weird. Those who do not like the taste of coconut oil can use other oils, such
as sesame oil or olive oil.

Sit upright and swish the coconut oil around the mouth for
15–20 minutes. People who have difficulty keeping the coconut oil in their
mouth for this length of time can start with 5 or 10 minutes and slowly
increase the duration. It is essential to keep swishing and to breathe through
the nose.

Once done, spit the oil in the garbage. Avoid spitting into
the sink or toilet, as it can lead to clogging. Do not swallow the coconut oil!

Most recommendations suggest brushing the teeth immediately after an oil pull. However, some people believe that it is better not to brush right away to allow the retention of good bacteria and the rebalancing of the oral microbiome. Personally, I like to not brush my teeth directly after and enjoy the feeling of the “layer” for a bit.

The Experiment

The first time I did it I used olive oil. To be frank: that was weird. The consistency did not go down well with me, but I managed to continue for the full recommended 20 minutes. The feeling afterwards was not too bad: your teeth feel as if they have a nice protective layer on them. Just the taste was not the most favourable! [Yes, I am not going to lie: it might make you gag.]

The next day I went for coconut oil. This was even more weird. The coconut oil is hard when it comes from the cupboard and is not heated up and will only melt in your mouth. The first two days I experienced problems with that. Afterwards, I got used to it. The coconut oil has a way more favourable taste than the olive oil and is in regards to its compounds way more suitable for oral hygiene as well. Only once did I not manage to keep it in my mouth for 20 minutes – it started to be scratchy on my throat. Overall the coconut oil was a “go” though, so I stuck with it.

Coconut Oil

Coconut Oil has anti-bacterial and anti-fungal properties thanks to the lauric acid and monolaurin. When it comes to its components, contrary to what some bloggers write, it does not contain vitamin D [unless fortified]. Vitamin D is scarce in food and its intake cannot be covered with food sources, only by proper sun exposure. Here comes the “but”: There have been studies which say that coconut oil enhances the absorption of vitamin D. That is a different story though. Back to topic.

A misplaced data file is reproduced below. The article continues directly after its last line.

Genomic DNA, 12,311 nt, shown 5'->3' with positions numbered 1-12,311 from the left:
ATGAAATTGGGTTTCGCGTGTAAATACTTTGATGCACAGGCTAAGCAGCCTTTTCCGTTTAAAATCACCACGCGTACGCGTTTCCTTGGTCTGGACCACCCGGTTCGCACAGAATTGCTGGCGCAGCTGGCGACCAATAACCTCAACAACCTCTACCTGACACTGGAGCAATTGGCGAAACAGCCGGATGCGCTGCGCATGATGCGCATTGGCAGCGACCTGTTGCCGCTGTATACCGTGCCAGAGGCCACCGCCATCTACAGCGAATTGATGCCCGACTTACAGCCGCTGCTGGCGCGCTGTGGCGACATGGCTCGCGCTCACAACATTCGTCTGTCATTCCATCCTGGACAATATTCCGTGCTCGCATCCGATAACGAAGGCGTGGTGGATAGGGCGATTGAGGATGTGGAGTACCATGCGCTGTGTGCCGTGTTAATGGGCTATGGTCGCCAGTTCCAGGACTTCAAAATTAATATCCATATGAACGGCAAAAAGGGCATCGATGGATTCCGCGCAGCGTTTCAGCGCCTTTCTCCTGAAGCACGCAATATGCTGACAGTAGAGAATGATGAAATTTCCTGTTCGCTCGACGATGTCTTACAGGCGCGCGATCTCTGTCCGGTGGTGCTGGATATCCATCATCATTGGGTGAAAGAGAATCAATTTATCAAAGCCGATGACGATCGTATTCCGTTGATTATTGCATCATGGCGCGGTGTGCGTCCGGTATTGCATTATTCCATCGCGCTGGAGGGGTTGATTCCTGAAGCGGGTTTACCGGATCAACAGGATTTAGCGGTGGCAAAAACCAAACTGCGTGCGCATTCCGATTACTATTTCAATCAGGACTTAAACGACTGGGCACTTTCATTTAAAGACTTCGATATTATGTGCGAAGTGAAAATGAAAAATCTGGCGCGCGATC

Two weeks after I started oil pulling I feel an improvement in gum health. The sore feeling has gone completely. After using the oil in the morning, it feels as if there was a nice protective layer on your teeth.  On top of that, it seems that there has been a reduction of stains – you will be familiar with this when your teeth are not super straight: stains will easily build up in between your teeth as it is harder to reach those spots with your toothbrush. Those stains are now smaller in size and I will continue to experiment to see if it becomes even better.  


Oil Pulling might not be for everyone, but trying surely
does not hurt. Find out for yourself, if it is beneficial for you or if you
would rather stick to regular mouthwash.

Update 18th December 2019

After two months of using coconut oil for my dental hygiene on a daily basis for at least 10-20 minutes I am fully convinced that this treatment is way better for my health than a regular mouthwash. My stains have almost completely vanished, although in places they have been quite dark where there is space between my teeth. I also did not experience any problems with my gums anymore: no bleeding, no soreness when brushing your teeth.

Whether this has improved because the mouthwash is not actually helpful or even potentially harmful [I have been told by a dentist before, that ingredients in some mouthwashes can even cause stains, instead of removing them] and by removing it, the situation improved for me or whether the oil does improve the hygiene – or both – I cannot fully say of course. Nevertheless, I will stick to this procedure as I am very happy with the results.